Finishing a product is a mental model that doesn't necessarily relate to reality in any way. Design of Volkswagen Golf was "finished" in 1974. Wolkswagen Golf built in 2014 has very few interchangeable parts with the original.
Some people need that feeling of finishing a project. My dad lives for that feeling. Personally I don't get that high, no idea why.
Publishing/shipping a product is lot more tangible. Here completely different set of feelings and motivations are at play. Many people hate publishing, because it shows their mistakes to an audience. I hate publishing, usually only shame comes out of it.
The "ship early, ship often" mantra is for people like me who have loads of projects in the making. Some people really don't need it.
So publish unfinished product, then do something interesting?
I think I will do exactly what you suggest, and pick something that's more fun to work on next, rather than what I think I "ought" to.
For now, I'd start a project you wished you had time for before. One you've been longing for. If you can't decide, simply choose one, any one will work, but I'd go for something you think will be easy to medium in work and scope.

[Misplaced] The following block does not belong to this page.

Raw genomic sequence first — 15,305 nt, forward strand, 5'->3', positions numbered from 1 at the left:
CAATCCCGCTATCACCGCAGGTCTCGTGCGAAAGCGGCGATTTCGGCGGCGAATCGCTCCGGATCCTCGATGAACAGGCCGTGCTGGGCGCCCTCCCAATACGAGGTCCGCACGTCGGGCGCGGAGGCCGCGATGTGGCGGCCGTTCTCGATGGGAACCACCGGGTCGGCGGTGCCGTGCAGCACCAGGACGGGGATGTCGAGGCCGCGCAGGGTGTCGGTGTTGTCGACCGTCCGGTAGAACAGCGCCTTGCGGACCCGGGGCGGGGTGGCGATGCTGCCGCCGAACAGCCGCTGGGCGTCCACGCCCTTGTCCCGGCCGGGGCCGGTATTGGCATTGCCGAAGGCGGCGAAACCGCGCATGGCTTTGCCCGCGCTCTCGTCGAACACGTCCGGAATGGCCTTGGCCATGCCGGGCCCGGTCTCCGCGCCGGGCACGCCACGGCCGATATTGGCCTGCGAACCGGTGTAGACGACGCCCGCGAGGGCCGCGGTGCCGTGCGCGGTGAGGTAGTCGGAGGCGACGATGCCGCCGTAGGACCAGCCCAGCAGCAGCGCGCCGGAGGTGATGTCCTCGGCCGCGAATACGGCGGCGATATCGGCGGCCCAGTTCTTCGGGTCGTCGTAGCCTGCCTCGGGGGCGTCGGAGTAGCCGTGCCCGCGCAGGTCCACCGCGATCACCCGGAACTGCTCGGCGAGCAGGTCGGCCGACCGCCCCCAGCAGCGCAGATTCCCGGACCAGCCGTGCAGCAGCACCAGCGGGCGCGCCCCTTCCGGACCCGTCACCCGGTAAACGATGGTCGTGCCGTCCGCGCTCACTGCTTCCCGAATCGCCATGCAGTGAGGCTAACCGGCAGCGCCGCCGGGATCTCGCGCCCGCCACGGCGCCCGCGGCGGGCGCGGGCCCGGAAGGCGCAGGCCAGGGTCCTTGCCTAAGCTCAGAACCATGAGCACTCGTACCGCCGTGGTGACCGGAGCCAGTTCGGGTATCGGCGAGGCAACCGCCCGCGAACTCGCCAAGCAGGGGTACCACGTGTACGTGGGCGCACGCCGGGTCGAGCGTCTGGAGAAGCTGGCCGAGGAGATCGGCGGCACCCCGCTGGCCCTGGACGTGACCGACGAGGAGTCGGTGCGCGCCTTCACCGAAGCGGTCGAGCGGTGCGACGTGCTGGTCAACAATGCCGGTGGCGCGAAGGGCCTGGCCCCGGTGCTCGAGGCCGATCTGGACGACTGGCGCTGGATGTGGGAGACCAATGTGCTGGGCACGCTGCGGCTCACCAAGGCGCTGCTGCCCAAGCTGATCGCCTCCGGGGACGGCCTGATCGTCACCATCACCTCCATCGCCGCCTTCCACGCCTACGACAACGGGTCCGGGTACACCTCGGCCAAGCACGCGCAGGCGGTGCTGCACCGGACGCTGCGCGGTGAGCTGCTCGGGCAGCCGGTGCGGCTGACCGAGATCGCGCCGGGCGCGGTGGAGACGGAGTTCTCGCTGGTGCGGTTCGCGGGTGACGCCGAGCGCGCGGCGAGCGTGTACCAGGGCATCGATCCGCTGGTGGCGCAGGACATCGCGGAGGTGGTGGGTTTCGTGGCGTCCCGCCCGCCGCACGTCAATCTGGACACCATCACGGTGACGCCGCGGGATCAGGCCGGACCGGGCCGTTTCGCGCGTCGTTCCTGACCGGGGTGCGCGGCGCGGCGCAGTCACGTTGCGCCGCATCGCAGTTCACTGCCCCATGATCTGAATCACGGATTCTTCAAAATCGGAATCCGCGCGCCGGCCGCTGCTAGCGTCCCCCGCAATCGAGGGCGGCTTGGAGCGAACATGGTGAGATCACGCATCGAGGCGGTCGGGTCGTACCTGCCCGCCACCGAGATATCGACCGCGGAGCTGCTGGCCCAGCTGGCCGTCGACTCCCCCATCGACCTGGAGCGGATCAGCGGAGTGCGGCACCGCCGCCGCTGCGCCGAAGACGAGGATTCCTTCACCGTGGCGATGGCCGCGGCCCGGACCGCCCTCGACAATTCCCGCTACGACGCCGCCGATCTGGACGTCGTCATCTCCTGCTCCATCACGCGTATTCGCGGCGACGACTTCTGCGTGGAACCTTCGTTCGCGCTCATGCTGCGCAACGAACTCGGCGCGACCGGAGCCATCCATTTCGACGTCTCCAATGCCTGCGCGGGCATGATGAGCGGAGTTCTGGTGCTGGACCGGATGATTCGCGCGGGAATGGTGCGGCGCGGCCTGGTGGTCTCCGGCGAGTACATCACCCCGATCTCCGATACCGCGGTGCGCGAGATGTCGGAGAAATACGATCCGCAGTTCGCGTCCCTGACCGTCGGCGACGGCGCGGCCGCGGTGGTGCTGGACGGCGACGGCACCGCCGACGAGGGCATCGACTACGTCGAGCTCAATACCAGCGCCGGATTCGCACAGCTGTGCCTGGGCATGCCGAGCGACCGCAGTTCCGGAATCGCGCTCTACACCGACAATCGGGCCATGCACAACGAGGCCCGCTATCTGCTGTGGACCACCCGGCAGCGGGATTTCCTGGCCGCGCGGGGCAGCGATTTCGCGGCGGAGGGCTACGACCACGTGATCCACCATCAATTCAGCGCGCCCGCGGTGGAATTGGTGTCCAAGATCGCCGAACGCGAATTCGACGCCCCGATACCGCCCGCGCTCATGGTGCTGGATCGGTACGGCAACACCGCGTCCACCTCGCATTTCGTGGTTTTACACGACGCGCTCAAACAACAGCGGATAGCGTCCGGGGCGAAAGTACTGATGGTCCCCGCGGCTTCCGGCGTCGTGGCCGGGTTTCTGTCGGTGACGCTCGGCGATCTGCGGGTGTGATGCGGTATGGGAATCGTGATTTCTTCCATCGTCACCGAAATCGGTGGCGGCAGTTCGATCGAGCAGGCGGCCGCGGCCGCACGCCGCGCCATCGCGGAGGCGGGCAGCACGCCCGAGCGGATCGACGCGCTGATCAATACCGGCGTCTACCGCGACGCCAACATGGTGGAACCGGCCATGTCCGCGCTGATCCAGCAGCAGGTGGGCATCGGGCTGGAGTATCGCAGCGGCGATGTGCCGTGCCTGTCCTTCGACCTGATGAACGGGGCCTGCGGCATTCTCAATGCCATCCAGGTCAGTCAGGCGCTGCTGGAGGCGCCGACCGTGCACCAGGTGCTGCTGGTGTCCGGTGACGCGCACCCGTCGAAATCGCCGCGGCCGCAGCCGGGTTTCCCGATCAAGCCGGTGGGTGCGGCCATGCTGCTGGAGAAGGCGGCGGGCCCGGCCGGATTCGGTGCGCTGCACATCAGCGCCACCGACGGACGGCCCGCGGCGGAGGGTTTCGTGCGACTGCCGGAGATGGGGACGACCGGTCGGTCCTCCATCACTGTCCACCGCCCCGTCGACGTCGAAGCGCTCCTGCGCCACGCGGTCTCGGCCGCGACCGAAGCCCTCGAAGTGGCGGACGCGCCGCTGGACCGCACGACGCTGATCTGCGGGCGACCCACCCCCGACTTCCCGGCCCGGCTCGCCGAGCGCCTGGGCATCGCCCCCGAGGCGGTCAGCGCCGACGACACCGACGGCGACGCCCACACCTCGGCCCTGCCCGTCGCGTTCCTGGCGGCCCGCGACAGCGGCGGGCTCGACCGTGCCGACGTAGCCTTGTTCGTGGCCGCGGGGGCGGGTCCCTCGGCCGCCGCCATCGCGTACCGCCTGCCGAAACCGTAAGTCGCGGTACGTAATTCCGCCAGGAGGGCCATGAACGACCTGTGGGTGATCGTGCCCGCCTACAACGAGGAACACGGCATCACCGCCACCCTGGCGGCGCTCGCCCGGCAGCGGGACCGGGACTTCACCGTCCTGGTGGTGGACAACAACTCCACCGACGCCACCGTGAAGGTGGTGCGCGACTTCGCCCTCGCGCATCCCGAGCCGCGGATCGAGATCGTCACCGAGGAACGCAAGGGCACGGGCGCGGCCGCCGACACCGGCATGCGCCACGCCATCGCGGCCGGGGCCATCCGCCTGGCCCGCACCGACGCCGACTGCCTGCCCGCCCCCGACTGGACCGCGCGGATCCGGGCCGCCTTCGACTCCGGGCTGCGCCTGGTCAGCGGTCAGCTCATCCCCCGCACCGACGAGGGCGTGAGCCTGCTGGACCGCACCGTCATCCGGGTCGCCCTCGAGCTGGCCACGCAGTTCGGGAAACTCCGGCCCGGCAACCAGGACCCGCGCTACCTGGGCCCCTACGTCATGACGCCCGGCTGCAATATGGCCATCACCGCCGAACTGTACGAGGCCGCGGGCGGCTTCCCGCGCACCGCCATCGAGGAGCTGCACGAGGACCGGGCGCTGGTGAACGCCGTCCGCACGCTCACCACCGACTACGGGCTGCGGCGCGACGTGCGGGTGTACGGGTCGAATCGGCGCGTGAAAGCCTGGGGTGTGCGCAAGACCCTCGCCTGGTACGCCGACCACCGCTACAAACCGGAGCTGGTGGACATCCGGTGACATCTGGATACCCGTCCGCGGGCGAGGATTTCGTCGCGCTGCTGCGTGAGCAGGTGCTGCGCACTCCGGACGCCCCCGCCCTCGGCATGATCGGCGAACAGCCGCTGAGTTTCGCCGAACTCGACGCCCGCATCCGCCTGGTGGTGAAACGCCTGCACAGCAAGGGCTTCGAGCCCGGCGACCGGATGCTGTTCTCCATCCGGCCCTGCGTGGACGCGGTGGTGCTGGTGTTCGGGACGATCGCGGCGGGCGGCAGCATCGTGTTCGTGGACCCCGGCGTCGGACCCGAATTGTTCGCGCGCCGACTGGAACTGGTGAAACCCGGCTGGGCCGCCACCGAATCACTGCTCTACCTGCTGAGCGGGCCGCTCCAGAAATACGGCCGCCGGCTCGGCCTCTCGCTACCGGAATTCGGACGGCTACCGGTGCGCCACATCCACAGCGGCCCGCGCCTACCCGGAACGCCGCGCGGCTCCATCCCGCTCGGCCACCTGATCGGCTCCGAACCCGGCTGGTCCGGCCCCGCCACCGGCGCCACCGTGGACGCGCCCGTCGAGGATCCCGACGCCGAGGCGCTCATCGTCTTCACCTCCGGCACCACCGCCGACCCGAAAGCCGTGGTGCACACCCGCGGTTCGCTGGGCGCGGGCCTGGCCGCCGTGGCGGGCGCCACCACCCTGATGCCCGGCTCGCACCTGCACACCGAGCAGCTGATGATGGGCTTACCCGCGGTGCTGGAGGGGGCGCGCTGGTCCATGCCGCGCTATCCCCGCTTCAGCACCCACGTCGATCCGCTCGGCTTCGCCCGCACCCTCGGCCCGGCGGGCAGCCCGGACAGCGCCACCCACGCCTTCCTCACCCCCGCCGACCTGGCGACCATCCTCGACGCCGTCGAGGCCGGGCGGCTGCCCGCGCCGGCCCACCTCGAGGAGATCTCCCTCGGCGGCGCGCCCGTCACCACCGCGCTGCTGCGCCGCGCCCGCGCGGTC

While you do that, start thinking about another project you'd like to work on. This helps me the most completely avoid this sort of situation, especially with artwork. I generally have different projects in different stages of completion, and I find my finished work is better if I have variety of projects. The bits that I dislike are interrupted by works in the 'enjoyment' zone, and I can work across projects if I'm in a zone for a certain skillset as well.
I try the same sort of thing with life goals as well, but I've occasionally those get dumped and changed.
I'm going to try to adopt your outlook, and look upon a stable of upcoming projects as an encouragement to tie a bow in what I'm working on at a suitable point, AND an opportunity to switch when things get boring. Thanks for that.
Anyway, I find it silly to continue with xsd2proto if the time and effort don't actually seem worth the opportunity cost anymore.